It Is a Rock: Alcatraz Island

November 10, 2012 — Sure, San Francisco’s Alcatraz Island became notorious as a maximum security prison full of some of the most violent and vile demons ever to wrap themselves in human skin. But it was destined from the very start to be a fun-for-all tourist attraction.

Why do I say this? Because it was built in one of the most prominent locations of one of the sunniest cities in the country. Pretty much everywhere you go in San Francisco gives you a view of this strange little island. Plus, getting there is an enjoyable boat ride and, once there, you’re treated to beautiful views of the bay and its signature bridge.

Basically, it’s been more famous than infamous for decades.

Its name sounds like an exotic magician’s spell, but Alcatraz was dubbed by early Spanish explorers after a flock of pelicans that were nesting in the area. It’s a pill-shaped piece of property that covers about 22 acres just 1.5 miles from the shore. Its original use was as a military outpost, which then downgraded into a military prison for about 80 years starting in the 1850s. Today, it’s one of the places you leave your heart when you visit San Francisco.

Of course, back before everybody went there, only the worst people did. In 1934 it became the prison that we all think of today. The place where Al Capone and Machine Gun Kelly cooled their heels against 5x9-foot concrete cell floors. Where the Birdman of Alcatraz got half of his nickname. Where Alvin “Creepy” Karpis earned a record by spending a quarter of a century of his life there.

The Rock, a nickname for the island that I only hear spoken in my head by either Sean Connery or Nicholas Cage, averaged some 250 inmates at a time and, over the three decades of its existence as a federal prison became the home to more than 1500 convicts, in addition to scores of prison staff and their families. See? Even at its worst, Alcatraz Island was still a great enough place to raise a kid.

Alcatraz closed in 1963 due to the massive expense and upkeep that an island prison demanded. It became a National Park in the 1970s, but not before it was occupied by Native Americans for almost two years as a protest against federal policies toward the indigenous population. It’s kind of Alcatraz’s most interesting chapter, and I feel bad for only devoting half a sentence to it.

I think that’s because when we visited, I just didn’t know about that part of its history, else I’d have seen everything through that filter instead of as an ex-prison. As a result, this post would have been a lot more interesting. I feel like I write that line a lot on this site.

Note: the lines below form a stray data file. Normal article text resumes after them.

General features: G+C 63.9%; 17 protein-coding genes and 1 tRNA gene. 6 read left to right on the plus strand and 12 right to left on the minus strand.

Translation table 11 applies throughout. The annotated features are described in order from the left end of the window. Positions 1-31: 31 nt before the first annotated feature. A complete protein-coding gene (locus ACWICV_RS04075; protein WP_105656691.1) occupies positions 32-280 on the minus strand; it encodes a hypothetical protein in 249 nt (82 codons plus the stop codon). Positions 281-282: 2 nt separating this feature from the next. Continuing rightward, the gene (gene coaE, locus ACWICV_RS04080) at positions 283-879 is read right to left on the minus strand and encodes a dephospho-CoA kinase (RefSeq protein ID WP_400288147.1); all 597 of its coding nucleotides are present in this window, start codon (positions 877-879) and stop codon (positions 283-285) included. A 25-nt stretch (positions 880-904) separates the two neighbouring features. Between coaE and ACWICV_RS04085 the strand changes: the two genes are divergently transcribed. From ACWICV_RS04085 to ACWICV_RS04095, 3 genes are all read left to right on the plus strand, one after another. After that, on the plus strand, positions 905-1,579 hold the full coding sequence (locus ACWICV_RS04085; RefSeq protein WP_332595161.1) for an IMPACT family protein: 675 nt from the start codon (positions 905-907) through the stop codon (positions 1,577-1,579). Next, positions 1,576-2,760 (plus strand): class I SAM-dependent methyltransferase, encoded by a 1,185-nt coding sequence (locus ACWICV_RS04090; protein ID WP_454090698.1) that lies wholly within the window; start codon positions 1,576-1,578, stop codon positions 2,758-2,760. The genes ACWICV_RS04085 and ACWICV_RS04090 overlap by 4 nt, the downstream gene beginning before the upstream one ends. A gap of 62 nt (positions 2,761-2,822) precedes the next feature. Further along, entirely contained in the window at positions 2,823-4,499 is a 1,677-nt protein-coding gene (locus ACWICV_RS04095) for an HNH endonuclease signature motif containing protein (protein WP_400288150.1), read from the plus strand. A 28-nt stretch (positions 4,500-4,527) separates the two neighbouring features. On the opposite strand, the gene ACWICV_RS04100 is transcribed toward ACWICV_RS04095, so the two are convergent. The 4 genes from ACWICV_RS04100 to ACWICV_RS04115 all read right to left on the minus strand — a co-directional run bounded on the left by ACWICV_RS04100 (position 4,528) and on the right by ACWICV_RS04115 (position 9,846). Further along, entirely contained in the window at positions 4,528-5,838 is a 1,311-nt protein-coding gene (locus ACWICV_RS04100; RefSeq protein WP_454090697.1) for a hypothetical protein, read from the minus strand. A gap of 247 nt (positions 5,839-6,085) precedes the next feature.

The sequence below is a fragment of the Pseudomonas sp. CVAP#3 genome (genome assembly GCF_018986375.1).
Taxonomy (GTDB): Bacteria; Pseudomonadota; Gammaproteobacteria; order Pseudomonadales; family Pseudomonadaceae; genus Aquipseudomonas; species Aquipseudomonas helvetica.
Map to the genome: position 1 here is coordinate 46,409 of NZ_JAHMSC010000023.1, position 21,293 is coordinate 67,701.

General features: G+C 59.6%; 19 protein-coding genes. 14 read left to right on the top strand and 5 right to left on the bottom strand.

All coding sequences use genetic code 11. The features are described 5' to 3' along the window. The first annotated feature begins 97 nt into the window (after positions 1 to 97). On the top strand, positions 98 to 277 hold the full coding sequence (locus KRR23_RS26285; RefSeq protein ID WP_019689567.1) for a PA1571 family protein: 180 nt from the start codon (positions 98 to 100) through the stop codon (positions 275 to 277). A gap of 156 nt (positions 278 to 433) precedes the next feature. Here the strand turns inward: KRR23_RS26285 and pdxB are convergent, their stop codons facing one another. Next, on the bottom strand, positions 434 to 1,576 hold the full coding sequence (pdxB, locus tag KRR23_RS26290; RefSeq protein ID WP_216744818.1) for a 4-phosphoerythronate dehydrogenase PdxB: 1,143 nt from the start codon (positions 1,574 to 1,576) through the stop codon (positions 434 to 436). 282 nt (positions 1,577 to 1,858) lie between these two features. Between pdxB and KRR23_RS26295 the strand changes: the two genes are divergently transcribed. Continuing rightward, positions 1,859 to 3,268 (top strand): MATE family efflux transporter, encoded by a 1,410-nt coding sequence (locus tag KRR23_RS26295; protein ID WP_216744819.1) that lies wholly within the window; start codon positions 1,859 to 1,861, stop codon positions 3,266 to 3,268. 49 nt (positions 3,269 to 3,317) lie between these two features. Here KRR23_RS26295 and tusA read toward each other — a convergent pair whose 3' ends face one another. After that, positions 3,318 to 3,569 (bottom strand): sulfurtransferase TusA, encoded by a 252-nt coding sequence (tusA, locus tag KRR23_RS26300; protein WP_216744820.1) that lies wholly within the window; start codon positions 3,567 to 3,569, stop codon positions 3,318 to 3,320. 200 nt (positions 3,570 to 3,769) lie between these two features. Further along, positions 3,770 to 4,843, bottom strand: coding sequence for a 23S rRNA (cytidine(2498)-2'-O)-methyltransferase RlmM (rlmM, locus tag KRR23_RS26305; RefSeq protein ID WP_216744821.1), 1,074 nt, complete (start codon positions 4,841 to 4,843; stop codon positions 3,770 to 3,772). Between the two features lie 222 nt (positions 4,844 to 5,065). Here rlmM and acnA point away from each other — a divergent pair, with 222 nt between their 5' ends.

As it was (early 2009), we took the ferry over on one of San Fran’s signature sunny days. It took about 20, seagull-ridden minutes. When we arrived, we were given a brief overview of the place by one of the park rangers, and then let loose to explore the island on our own like the free men and women that we were.

Included in the ticket was an audio tour, but we turned down the headsets. I’ve heard it’s a pretty good tour and includes audio from both ex-inmates and guards, but by ditching them we were emancipated enough to move around the congestion caused by everybody stopping at the same points of the tour. Of course, those people left the Rock knowing more about it than we did, probably including that Native American business, but we evened out that imbalance later with the Internet.

I think the biggest surprise to me was just how pleasant the place was. I mean, most of my experiences with prisons-turned-attractions are that it’s a bit of a dark exploration. That those old places, Eastern State Penitentiary, West Virginia State Penitentiary, still hunker in the shadows of their history. They’re spooky, weird, decaying hulks that make you feel slightly uncomfortable for choosing to spend leisure time there. But Alcatraz is shiny, nice, almost glamorous.

Sure, it’s full of hundreds of little cells that contained the sad decades of bad men’s lives, but today, it’s a nice little island in a nice little bay just a nice ferry ride from Dungeness crab dinners and Ghirardelli chocolate desserts.

As to violence on the grounds, it had its share, certainly. But it only averaged about one death a year, and half of those were from natural causes. It also didn’t have a death row, since executions took place elsewhere in the state.

Nevertheless, I still think the phrase “island prison” is one of the more ominous ones in the language. And being such is obviously a huge part of Alcatraz’s reputation. You see that in how its watery seclusion gave a mystique to its escape attempts. Some 30-odd prisoners tried to make a break for it, and they were all equally dramatic, wet, and—according to official accounts—unsuccessful. You got shot, you got drowned, you got eaten by sharks, you got caught on the far shore, long before the Ghiradelli chocolate.

But the Rock feels no pain, and Alcatraz Island never cries.

Even when it’s covered in tourists and seagull droppings.